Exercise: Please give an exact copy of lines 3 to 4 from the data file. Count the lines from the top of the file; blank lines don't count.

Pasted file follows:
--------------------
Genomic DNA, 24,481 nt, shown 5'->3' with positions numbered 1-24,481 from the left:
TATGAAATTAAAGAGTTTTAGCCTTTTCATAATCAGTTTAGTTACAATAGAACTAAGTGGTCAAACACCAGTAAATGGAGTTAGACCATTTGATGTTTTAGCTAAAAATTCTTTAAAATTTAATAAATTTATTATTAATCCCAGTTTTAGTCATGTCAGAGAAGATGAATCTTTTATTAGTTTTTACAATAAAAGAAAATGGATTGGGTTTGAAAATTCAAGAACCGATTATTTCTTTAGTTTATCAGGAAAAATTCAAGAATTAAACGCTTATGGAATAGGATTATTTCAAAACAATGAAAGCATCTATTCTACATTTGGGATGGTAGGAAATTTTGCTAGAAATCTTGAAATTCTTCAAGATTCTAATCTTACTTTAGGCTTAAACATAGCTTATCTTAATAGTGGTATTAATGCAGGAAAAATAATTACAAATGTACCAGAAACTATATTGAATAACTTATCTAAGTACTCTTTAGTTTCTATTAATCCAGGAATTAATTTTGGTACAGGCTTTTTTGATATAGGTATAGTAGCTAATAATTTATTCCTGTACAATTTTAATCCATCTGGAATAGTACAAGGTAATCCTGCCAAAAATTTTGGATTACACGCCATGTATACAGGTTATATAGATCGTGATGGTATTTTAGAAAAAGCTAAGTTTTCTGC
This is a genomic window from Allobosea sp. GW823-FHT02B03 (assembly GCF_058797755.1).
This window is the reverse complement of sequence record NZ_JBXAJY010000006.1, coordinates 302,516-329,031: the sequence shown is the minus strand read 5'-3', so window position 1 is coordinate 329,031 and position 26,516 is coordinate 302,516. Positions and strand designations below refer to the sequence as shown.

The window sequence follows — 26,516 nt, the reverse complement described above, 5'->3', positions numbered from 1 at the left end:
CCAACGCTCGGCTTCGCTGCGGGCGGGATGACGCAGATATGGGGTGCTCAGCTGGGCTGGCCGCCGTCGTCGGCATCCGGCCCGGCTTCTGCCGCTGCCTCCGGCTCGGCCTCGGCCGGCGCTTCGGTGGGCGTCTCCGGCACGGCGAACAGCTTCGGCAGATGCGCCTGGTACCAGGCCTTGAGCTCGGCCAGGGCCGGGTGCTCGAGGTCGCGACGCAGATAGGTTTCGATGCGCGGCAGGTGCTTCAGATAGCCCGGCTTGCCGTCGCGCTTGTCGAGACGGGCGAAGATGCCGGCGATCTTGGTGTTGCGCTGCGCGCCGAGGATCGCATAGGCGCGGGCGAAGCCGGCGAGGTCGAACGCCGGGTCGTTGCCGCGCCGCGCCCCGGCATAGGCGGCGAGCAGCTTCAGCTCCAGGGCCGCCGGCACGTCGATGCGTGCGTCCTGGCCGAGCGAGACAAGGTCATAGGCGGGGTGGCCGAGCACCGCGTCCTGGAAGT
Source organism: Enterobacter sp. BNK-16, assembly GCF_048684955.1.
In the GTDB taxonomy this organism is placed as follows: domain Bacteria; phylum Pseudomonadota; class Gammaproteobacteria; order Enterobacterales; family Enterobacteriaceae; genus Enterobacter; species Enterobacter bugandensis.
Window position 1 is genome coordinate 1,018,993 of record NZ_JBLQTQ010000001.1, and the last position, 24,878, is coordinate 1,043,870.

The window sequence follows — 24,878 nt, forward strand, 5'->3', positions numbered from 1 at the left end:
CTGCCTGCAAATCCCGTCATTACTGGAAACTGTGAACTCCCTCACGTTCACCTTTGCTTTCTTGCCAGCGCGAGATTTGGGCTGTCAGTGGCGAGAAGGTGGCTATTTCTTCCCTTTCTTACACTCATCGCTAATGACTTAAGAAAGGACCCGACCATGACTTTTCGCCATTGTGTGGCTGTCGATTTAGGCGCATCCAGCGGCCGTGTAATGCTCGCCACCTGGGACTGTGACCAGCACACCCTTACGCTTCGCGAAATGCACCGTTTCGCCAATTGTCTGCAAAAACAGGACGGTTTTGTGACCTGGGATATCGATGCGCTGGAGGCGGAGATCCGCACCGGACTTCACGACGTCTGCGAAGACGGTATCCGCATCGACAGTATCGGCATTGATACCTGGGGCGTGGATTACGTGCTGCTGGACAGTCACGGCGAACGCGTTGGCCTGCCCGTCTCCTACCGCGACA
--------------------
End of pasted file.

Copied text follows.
This is a genomic window from Allobosea sp. GW823-FHT02B03 (assembly GCF_058797755.1).
This window is the reverse complement of sequence record NZ_JBXAJY010000006.1, coordinates 302,516-329,031: the sequence shown is the minus strand read 5'-3', so window position 1 is coordinate 329,031 and position 26,516 is coordinate 302,516. Positions and strand designations below refer to the sequence as shown.